The Gordini’s mitten style makes it quite warm for its price, but it’s not as versatile as a standard glove. If you need to do anything requiring your fingers, you’ll need to remove your hands completely, leaving them vulnerable to frigid air. Further, the mitten has slots inside for each finger—unlike a typical mitten that is open inside—making it difficult to add a glove liner for additional warmth. If you like the berber-style exterior and want more dexterity (at the cost of a little warmth), Gordini also offers a Wooly Glove.
See the Gordini Wooly Mitt
What we like: Classic looks and performance.
What we don’t: Not long lasting and a bit stiff.
Flylow’s Ridge glove is a classic. From lifties and backcountry skiers to emergency use stuffed away under the seat of a car, it has a loyal following that few can match. And for good reason: the combination of pigskin leather, elastic cuff, and Sno-Seal waterproofing is comfortable and offers no-nonsense performance. It’s not the warmest leather glove available, but at $50, the Ridge is a better value than options like the 4-Season Give’r or Hestra’s Fall Line above.
What pushes the Flylow Ridge down our list—and below the aforementioned Give’r and Hestra—is its build quality and dexterity. The glove is prone to packing out, so it won’t last as long as pricier models, and the generic fit makes it hard to do small tasks like grabbing a phone from a zippered pocket. If you want an even more budget-friendly option from Flylow, check out their Tough Guy, which is less waterproof with canvas along the back of the hand but costs $15 less.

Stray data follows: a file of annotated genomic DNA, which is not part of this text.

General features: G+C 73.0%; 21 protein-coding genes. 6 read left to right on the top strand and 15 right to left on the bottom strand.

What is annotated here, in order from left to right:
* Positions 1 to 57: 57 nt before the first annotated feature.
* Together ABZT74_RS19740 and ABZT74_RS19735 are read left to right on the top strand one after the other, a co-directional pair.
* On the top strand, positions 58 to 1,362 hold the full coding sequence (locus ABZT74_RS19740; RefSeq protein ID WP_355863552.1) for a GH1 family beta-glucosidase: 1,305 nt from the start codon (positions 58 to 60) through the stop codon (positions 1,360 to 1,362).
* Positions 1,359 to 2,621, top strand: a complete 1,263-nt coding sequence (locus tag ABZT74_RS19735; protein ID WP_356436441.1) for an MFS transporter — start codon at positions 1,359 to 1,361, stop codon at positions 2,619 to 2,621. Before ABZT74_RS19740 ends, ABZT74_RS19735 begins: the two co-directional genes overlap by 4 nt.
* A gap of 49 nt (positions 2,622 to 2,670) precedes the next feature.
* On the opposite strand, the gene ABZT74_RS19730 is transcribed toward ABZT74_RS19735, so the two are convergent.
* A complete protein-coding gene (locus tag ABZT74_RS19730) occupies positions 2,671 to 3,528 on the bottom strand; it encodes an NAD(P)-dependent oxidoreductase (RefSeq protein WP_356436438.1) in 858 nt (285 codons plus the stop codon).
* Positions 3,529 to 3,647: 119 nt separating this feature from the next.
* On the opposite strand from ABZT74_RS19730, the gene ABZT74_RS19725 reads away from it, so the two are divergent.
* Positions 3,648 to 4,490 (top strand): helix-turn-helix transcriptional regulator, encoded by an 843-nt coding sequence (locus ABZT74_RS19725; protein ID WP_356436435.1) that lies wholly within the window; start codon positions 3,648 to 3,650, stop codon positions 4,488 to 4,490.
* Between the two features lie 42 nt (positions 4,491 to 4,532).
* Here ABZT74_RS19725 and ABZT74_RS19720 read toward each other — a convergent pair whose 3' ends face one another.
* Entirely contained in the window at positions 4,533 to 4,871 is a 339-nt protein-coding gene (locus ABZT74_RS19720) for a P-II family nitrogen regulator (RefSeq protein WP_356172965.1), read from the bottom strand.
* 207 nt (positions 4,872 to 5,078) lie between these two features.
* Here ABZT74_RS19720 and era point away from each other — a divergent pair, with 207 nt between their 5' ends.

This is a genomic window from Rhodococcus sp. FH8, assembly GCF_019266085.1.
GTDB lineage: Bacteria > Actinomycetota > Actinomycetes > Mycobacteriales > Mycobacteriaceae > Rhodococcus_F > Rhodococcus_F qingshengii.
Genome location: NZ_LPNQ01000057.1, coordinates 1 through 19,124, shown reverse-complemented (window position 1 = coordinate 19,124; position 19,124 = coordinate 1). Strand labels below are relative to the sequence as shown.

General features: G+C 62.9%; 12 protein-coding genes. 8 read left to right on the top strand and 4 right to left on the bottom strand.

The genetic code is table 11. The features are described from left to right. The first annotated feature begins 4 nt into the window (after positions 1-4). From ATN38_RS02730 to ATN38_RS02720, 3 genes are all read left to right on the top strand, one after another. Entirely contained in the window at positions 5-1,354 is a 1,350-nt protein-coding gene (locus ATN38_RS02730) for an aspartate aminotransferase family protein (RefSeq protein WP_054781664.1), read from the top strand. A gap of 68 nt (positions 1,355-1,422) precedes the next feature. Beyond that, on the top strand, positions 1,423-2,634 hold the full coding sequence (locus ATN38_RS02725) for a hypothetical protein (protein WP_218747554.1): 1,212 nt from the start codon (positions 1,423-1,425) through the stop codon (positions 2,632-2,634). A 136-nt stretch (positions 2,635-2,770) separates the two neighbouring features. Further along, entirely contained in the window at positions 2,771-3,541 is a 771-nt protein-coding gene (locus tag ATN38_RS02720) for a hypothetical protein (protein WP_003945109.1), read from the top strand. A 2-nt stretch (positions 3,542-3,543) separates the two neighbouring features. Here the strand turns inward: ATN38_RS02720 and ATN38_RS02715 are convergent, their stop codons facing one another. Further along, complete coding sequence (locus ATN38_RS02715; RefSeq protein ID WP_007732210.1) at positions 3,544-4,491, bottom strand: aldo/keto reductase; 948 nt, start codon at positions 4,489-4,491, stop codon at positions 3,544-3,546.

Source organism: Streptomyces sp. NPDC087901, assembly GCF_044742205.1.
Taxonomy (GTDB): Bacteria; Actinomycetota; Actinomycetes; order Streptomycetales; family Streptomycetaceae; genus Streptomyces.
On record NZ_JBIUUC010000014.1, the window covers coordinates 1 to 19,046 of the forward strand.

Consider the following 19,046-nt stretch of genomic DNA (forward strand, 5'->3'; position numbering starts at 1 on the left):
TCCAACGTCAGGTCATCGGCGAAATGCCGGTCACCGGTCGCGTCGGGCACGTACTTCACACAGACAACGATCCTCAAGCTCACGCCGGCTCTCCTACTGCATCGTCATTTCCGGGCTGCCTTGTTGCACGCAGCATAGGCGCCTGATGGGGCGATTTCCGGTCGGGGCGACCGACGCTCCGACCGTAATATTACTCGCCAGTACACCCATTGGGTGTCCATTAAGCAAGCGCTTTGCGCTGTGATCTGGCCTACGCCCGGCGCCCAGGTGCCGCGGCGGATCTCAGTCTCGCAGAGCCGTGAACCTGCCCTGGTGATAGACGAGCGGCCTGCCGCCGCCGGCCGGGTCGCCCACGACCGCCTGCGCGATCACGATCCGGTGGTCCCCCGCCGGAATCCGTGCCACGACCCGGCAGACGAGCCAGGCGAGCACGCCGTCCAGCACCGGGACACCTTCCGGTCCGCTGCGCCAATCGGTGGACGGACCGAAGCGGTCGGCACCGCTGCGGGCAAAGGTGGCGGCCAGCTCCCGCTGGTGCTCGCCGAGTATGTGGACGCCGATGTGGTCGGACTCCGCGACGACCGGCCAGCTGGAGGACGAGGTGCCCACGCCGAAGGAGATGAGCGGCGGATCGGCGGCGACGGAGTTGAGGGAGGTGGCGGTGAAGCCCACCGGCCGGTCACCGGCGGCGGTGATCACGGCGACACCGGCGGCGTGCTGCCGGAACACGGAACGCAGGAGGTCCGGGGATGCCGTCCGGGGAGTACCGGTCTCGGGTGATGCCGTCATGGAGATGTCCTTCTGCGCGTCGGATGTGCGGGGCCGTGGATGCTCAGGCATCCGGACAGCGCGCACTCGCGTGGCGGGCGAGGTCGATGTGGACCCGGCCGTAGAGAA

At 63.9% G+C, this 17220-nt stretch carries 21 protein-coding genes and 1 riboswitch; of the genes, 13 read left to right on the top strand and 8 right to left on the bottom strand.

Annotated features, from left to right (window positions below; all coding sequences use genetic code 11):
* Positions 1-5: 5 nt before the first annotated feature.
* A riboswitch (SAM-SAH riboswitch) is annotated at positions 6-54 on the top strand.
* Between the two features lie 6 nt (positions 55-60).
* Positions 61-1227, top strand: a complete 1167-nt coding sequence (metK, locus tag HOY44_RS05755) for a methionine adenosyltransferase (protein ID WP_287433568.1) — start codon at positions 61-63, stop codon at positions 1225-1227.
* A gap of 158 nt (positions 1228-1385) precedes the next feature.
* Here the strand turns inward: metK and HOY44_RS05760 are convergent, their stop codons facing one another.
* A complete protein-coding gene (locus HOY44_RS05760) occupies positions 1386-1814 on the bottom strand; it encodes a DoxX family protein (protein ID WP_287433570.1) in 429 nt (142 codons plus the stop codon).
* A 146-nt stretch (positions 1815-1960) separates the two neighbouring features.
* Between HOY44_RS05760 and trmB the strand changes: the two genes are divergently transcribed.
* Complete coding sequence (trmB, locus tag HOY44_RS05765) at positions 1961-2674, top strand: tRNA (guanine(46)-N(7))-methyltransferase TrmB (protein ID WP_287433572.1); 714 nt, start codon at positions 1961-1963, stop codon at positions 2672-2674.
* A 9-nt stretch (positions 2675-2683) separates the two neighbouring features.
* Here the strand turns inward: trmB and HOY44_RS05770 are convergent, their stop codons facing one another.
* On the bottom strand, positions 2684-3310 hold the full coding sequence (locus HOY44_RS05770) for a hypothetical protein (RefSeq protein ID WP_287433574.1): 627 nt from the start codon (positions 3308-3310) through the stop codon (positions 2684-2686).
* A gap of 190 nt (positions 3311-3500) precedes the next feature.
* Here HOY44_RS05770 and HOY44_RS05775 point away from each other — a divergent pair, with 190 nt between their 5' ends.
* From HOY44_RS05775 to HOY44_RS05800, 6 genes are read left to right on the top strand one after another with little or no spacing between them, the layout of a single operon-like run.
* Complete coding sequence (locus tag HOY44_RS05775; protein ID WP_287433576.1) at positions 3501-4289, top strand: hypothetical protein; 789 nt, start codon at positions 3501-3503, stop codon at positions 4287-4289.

See the Flylow Gear Ridge
Waterproof: No (water resistant)
What we like: Great running-specific glove that is breathable and weather protective.
What we don’t: Might be too thin for some.
Under Armour’s Convertible ColdGear Reactor Run is a mouthful to say, but it offers a nice combination of features and warmth for cold-weather runners. This glove breathes well, is water resistant and tech compatible, and is designed with a stash-away “hood” so you can add or subtract the warmth of a mitten depending on conditions (our favorite feature). At $40, it’s a lot to invest in a running-specific glove—you can pick up cheap pairs for less than $10—but the extra protection and versatility that you get from the hood earns it a spot here.
Like the SealSkinz Dragon Eye above, the ColdGear Reactor Run is thin enough to only be useful for high-output or shoulder season activities. Due to its windproof and water resistant properties, we like it better for running than a merino or fleece glove. But even with the hood deployed, it’s not going to be warm enough for most people while walking or shoveling snow in the frigid cold.
See the Under Armour Convertible ColdGear Reactor Run